Anal incontinence is a debilitating condition that has psychosocial and economic consequences. The rate of postpartum anal incontinence ranges from 6–24%.1–4 Research indicates that direct injury of the anal sphincter mechanism is associated with postpartum anal incontinence.1–17 The exact mechanism is unclear. It is unknown whether prolonged vaginal distension by the fetal head alters the effect of anal sphincter injury on the continence mechanism, whether the muscular injury and defective repair process cause anal incontinence, or whether the circumstances leading to anal sphincter laceration during childbirth (ie, denervation and hypoxia caused by prolonged vaginal distention) contribute to this disorder. Finally, the effect of prolonged vaginal distention on healing of the surgically repaired anal sphincter complex is not defined. It is possible that neuronal injury occurs before episiotomy, and the combination of neuronal injury (or stretch) and fourth-degree laceration worsens anal sphincter function.
In the current study, we used the rat as an animal model to begin to understand the effect of prolonged vaginal distention on function of the external anal sphincter and to estimate the effect of prolonged vaginal distention and anal sphincter laceration (with repair) on physiologic function of the external anal sphincter.
MATERIALS AND METHODS
All procedures were approved by the Institutional Animal Care and Use Committee at the University of Texas Southwestern Medical Center. After anesthesia with ketamine (40 mg/kg), acepromazine (0.2 mg/kg), and xylazine (10 mg/kg), young (2–3 months) virgin female Sprague-Dawley rats (200–300 g) were randomly assigned to one of four treatment groups using a random number table: a proctoepisiotomy, vaginal balloon distention, combined vaginal balloon distention and proctoepisiotomy, or sham operation (10–13 animals in each group). To control for the potential effects of suture and repair, a superficial vaginal incision (not involving the anal sphincter or rectum) was performed in all rats (including sham). The superficial incision was closed with 4-0 braided polyglactin suture (Vicryl, Ethicon, Inc, Piscataway, NJ).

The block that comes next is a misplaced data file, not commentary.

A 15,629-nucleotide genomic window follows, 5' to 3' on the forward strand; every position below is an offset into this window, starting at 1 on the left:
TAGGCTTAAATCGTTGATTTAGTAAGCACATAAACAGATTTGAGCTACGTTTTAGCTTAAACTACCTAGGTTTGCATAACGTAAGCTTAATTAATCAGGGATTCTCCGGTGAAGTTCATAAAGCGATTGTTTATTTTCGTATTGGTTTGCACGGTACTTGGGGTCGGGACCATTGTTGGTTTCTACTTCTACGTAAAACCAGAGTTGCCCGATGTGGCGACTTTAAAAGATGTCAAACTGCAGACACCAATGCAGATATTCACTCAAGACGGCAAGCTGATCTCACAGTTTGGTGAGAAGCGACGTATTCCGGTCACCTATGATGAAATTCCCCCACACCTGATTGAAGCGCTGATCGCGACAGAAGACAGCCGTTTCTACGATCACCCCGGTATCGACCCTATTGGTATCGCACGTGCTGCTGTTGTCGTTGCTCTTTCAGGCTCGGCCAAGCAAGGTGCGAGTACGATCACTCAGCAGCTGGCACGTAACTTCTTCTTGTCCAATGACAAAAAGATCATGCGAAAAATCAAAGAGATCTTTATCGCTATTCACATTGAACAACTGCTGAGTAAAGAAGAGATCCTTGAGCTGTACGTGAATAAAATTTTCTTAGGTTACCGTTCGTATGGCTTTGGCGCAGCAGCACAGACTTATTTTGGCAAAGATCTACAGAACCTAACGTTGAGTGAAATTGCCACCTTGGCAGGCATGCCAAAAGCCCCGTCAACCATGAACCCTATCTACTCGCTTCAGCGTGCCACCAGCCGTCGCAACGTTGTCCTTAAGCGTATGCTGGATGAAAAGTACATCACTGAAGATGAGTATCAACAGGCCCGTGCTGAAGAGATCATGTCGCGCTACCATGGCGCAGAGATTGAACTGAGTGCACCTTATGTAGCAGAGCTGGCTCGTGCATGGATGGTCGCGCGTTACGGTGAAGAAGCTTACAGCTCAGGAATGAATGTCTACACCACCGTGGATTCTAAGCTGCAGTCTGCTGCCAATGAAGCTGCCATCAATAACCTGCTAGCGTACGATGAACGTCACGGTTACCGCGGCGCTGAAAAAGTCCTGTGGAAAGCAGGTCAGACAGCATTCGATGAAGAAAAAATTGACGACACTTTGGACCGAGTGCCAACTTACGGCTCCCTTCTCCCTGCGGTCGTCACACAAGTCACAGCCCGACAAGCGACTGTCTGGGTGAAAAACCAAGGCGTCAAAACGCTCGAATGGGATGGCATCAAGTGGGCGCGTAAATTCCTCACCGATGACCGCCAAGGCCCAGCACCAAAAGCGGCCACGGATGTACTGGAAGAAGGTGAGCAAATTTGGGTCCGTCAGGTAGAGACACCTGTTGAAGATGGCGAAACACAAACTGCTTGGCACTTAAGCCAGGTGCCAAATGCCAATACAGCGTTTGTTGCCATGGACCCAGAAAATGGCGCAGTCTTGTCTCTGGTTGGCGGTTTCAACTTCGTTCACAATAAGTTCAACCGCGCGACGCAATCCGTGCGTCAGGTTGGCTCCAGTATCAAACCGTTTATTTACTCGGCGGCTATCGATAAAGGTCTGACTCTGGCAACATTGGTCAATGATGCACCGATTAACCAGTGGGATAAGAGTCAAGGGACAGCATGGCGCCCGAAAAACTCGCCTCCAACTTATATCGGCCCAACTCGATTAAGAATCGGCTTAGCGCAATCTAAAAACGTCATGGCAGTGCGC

For sham-operated animals, in addition to a superficial vaginal incision, a deflated 5-mL, 12-F Foley catheter (Bardex I. C., C. R. Bard, Inc., Covington, GA) (with the tip cut off approximately 2 cm to ensure the balloon portion of the catheter was positioned in the vaginal canal) was placed in the vagina of sham-operated controls for 1 hour. For the proctoepisiotomy group, a 7-mm incision was made with dissecting scissors through the anal sphincter complex. This incision extended beyond the superior margins of the external anal sphincter, which is approximately 3–4 mm in longitudinal length. The rectal mucosa was reapproximated with single interrupted stitches (1 mm apart) of 5-0 braided polyglactin suture. A second layer of single interrupted stitches (1 mm apart) of the same suture and caliber was used as a reinforcing layer. The external anal sphincter was reapproximated with two single interrupted stitches of 5-0 braided polyglactin suture. For simulated prolonged vaginal delivery, a modification of a previously described animal model was used.18 The 12-F Foley catheter was inserted into the vagina and secured in place with a pursestring suture of 4-0 braided polyglactin, with special care made to avoid the vicinity of the anal sphincter. The Foley balloon was inflated with 2.0 mL of water and left in place for 1 hour. A 50-g weight was attached to the catheter and suspended over the edge of the operating table. For combination balloon distention and proctoepisiotomy, rats underwent vaginal distention as described above. After deflation of the Foley catheter, a proctoepisiotomy was performed and repaired as described.